\begin{align*}

z(mT_M) &= a[m] r_p (-\varepsilon_\Delta) + \\

&\hspace{.5in} \cdots + a[m-1] r_p(T_M -\varepsilon_\Delta) + a[m+1] r_p(-T_M -\varepsilon_\Delta) + \cdots

\end{align*}

The consequences of the above equation can be observed by the shaded region in Figure below which is a zoomed in version of the above figure. Here,

- the current symbol has reduced in amplitude, and
- adjacent two ISI terms can be seen as interfering with the current symbol estimate.

The STO here is $0.25T_M$ which for a sample rate of $4/T_M$ means an offset of $1$ sample. I recommend you to carefully look at this figure to understand the interference from the other symbols for an incorrect sampling instant.

The vertical dashed lines illustrate the actual symbol boundaries which is where the samples should be taken. However, due to the timing offset, the contributions from $a[m-1]$ and $a[m+1]$ are not zero. The amount of their interference is dictated by this offset while the sign is governed by the modulating data values.

## Eye Diagram and Scatter Plot

When many such scaled pulse shapes are added together to form a Pulse Amplitude Modulation (PAM) waveform, we can see the behavior more clearly through sampling an eye diagram for different timing offsets. Figure below illustrates an example for three different $\varepsilon_\Delta$:

\begin{equation*}

\varepsilon_\Delta = 0, ~0.25T_M ~~\text{and}~ -0.5T_M

\end{equation*}

which we discuss below. At a rate of $L$ samples/symbol, these values of $\varepsilon_\Delta$ correspond to $0$, $L/4$ and $-L/2$ samples, respectively. Obviously, a symbol timing offset can fall anywhere between the samples as well. In this figure, pay close attention to the solid and dotted arrows as they reveal different characteristics for the symbol timing.

[$\varepsilon_\Delta=0$] corresponds to the perfect symbol estimates at the center of the eye diagram, which is at the end of the symbol interval $T_M$ in the actual matched filter output (recall that an eye diagram is drawn within an interval $-0.5T_M \le t \le +0.5T_M$). This is where the eye opening on average is at its maximum and no ISI from the neighboring symbols distorts this optimal sample. A timing error samples the eye diagram at some other instant.

[$\varepsilon_\Delta=-0.5T_M$] corresponds to the maximum symbol timing offset a digital system can have. In the eye diagram, it is the left edge of the interval, as drawn in Figure below, or the middle of the symbol interval $T_M$ in an actual symbol stream. Any $\varepsilon_\Delta$ lesser than that will come around from the right side of the eye diagram (and the integer $1$ will be deleted from the integer output of the frame synchronization block). For example, an offset of $\varepsilon_\Delta=-0.6T_M$ will appear as $+0.4T_M$. Without any aid from the frame synchronization block, we would have encountered a cycle slip.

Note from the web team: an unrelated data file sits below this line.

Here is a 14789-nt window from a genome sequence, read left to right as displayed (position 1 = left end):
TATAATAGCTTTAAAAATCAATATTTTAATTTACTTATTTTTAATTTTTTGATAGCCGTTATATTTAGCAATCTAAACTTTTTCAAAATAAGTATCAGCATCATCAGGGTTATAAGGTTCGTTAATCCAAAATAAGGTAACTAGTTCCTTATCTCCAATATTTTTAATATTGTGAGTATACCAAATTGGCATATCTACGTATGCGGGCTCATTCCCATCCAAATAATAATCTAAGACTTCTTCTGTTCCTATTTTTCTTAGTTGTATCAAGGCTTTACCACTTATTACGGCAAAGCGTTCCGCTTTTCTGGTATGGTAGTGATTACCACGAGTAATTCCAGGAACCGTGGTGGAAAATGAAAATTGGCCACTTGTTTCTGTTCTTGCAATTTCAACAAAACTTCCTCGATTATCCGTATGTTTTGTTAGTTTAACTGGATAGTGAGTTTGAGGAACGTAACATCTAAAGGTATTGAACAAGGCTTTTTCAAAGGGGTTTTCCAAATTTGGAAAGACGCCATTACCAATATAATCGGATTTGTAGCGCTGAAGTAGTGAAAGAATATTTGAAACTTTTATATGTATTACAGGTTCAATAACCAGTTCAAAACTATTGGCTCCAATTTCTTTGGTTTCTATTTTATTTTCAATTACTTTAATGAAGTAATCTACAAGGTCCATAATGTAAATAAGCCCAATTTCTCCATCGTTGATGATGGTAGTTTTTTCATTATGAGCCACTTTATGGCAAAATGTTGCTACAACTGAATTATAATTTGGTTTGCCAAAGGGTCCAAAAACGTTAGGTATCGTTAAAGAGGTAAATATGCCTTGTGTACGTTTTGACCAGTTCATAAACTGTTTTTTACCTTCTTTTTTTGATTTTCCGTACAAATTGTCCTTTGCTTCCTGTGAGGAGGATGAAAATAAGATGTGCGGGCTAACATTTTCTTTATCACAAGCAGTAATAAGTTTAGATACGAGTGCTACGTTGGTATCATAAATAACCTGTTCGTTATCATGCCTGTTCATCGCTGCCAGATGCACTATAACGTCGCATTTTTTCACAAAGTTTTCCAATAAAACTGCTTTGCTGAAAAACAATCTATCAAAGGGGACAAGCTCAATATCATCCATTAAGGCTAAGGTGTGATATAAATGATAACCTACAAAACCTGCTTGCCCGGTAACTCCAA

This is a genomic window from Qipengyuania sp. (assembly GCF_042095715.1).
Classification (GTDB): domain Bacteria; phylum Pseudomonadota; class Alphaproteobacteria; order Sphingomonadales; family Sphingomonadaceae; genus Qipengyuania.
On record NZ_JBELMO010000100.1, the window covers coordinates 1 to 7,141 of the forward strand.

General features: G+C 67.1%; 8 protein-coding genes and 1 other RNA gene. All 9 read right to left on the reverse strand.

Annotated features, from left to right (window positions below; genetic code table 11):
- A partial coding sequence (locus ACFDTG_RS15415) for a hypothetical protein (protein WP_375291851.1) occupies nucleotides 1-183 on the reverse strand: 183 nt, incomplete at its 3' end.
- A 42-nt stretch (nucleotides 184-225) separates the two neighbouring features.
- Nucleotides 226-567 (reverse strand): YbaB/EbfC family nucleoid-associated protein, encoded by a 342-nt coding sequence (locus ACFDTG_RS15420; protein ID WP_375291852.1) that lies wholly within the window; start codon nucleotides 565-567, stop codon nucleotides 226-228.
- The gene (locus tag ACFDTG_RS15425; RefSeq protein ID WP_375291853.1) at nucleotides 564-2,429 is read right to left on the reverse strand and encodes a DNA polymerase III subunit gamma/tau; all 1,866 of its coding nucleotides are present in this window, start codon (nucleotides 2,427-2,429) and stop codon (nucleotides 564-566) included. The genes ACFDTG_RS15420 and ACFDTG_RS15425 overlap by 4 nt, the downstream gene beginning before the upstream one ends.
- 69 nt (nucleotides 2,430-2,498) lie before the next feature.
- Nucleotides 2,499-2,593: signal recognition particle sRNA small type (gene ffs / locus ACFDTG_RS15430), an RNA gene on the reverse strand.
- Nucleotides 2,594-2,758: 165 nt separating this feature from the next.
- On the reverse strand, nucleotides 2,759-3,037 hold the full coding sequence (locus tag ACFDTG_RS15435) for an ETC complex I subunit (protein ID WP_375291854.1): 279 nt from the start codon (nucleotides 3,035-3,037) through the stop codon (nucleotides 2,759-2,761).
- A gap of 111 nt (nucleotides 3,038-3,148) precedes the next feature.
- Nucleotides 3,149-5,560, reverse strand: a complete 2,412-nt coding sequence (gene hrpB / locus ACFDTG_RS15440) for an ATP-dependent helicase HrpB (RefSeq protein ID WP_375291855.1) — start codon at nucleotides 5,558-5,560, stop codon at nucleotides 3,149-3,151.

In an earlier post, it was shown that tracing a single transition in an eye diagram gives information about $3$ symbols: Past, NOW and Future. For this reason, a different sequence of $+1$s and $-1$s carves a different path on the eye diagram. This is the reason an eye diagram has different traces coming to the same $+1$ value: coming from top indicates the previous symbol being $+1$ and middle for previous symbol being $-1$. The traces leaving a $+1$ value follow a similar logic: leaving towards the top indicates the next symbol being $+1$ and middle for next symbol being $-1$.

But in the figure above, another three distinct routes can be identified at the bottom of $Q$ Eye from a $-1$ to a $-1$ transition. This is due to the sequence values coming before the previous symbol. So a $+1$, $-1$, $-1$ will follow a slightly different path as compared to a $-1$, $-1$, $-1$, and so on. Considering a similar contribution arriving from the $I$ branch at the top, middle and bottom, a total of $3\times 3=9$ modulation points for each constellation point arise in the scatter plot.